Thursday, 23 June 2011
Ridgway Portrait Plates and Plaques
One of the most enduring of families to produce commemorative ware was the Ridgway family. Their official title between 1879 and 1920 was "Ridgways of Bedford Works, Shelton, Hanley, Stoke-on-Trent". After 1920 they became "Ridgways (Bedford Works) Ltd". One of their many specialities was the Portrait plates and plaques which are produced with black coloured half tone transfer prints applied to a brown coloured and glazed surface.
It is impossible to give the exact production date (or numbers produced) of many of the plates and plaques, especially as the numbering which sometimes appears on the back could be a mould mark or occasionally the year of production. Some of the backs have no date, trademark or identification.
It is of no surprise to find that Ridgways turned their attention to the Salvation Army. All lists produced until now state that there are six designs, in three sizes (total 18 therefore) of unknown date, as follows:
1. General William Booth
2. Catherine Booth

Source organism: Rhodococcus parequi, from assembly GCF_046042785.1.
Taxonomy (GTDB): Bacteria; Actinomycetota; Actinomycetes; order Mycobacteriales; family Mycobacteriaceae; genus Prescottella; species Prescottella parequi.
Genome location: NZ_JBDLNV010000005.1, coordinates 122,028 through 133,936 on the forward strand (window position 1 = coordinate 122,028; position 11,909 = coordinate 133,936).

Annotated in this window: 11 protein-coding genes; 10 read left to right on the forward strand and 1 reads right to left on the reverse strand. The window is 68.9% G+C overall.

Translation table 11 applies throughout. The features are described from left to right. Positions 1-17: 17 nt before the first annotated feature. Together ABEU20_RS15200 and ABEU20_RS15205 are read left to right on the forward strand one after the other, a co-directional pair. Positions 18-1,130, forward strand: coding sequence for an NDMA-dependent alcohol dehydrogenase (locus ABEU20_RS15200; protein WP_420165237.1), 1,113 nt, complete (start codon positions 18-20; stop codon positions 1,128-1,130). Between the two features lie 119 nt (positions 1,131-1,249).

3. General William Bramwell Booth
4. Mrs Florence Booth
5. General Edward Higgins
6. Mrs Catherine Higgins
Each of the above are found on: Plate (Coupe shaped with fine gold edge) - 9 inch and 10 and a quarter inch. Wall Plaque - 8 inch. In researching this article three things have emerged:
Dating - By comparing the backs of a number of plates (but not plaques), it is clear that several copies of plate one have 5/27 and plate two have 7/27. This could suggest that they were issued in 1905 and 1907 respectively. Nothing can be deduced for plates three and four from the apparently random numbers which occasionally appear on the reverse. Plates five and six must have been produced during Edward Higgins' time as General, 1929 to 1934. One plate seen does indeed have the figure 30 on the reverse, thus indicating its production as 1930.
Inscription - very few Ridgway plates bear inscriptions on the reverse but the majority of Salvation Army plates are unusual. Most examples read "Published with authority and courtesy of the Salvation Army, Ridgways. England".
Sizes - perhaps most exciting of all is the identification, published for the first time here, of another size of plaque. In all respects the same as the 8 inch plaque, this is a 9.4 inch size. This brings the total recorded to six designs in four sizes, thus a total of 24 plates or plaques.
Posted by David Miller at Thursday, June 23, 2011